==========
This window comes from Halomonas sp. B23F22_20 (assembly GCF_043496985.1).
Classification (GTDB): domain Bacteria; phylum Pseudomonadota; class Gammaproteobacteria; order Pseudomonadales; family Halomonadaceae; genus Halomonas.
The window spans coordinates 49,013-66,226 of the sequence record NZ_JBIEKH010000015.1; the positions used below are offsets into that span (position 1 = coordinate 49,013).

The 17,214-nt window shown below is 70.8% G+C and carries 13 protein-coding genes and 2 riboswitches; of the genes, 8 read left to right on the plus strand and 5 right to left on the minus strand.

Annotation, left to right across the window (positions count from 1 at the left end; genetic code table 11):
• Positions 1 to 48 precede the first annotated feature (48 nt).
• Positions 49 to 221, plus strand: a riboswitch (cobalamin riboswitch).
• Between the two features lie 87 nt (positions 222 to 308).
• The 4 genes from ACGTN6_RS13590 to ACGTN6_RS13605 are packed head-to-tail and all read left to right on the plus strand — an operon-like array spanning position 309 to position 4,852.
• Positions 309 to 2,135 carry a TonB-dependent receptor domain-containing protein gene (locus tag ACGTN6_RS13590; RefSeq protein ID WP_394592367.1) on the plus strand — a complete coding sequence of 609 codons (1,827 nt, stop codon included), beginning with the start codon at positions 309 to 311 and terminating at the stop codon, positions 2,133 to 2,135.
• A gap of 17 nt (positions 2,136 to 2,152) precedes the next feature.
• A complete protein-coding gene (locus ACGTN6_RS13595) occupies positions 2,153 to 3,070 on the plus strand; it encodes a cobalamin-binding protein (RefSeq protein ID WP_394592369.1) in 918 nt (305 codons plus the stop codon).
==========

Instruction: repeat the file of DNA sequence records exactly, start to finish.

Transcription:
This window comes from Halomonas sp. B23F22_20 (assembly GCF_043496985.1).
Classification (GTDB): domain Bacteria; phylum Pseudomonadota; class Gammaproteobacteria; order Pseudomonadales; family Halomonadaceae; genus Halomonas.
The window spans coordinates 49,013-66,226 of the sequence record NZ_JBIEKH010000015.1; the positions used below are offsets into that span (position 1 = coordinate 49,013).

The 17,214-nt window shown below is 70.8% G+C and carries 13 protein-coding genes and 2 riboswitches; of the genes, 8 read left to right on the plus strand and 5 right to left on the minus strand.

Annotation, left to right across the window (positions count from 1 at the left end; genetic code table 11):
• Positions 1 to 48 precede the first annotated feature (48 nt).
• Positions 49 to 221, plus strand: a riboswitch (cobalamin riboswitch).
• Between the two features lie 87 nt (positions 222 to 308).
• The 4 genes from ACGTN6_RS13590 to ACGTN6_RS13605 are packed head-to-tail and all read left to right on the plus strand — an operon-like array spanning position 309 to position 4,852.
• Positions 309 to 2,135 carry a TonB-dependent receptor domain-containing protein gene (locus tag ACGTN6_RS13590; RefSeq protein ID WP_394592367.1) on the plus strand — a complete coding sequence of 609 codons (1,827 nt, stop codon included), beginning with the start codon at positions 309 to 311 and terminating at the stop codon, positions 2,133 to 2,135.
• A gap of 17 nt (positions 2,136 to 2,152) precedes the next feature.
• A complete protein-coding gene (locus ACGTN6_RS13595) occupies positions 2,153 to 3,070 on the plus strand; it encodes a cobalamin-binding protein (RefSeq protein ID WP_394592369.1) in 918 nt (305 codons plus the stop codon).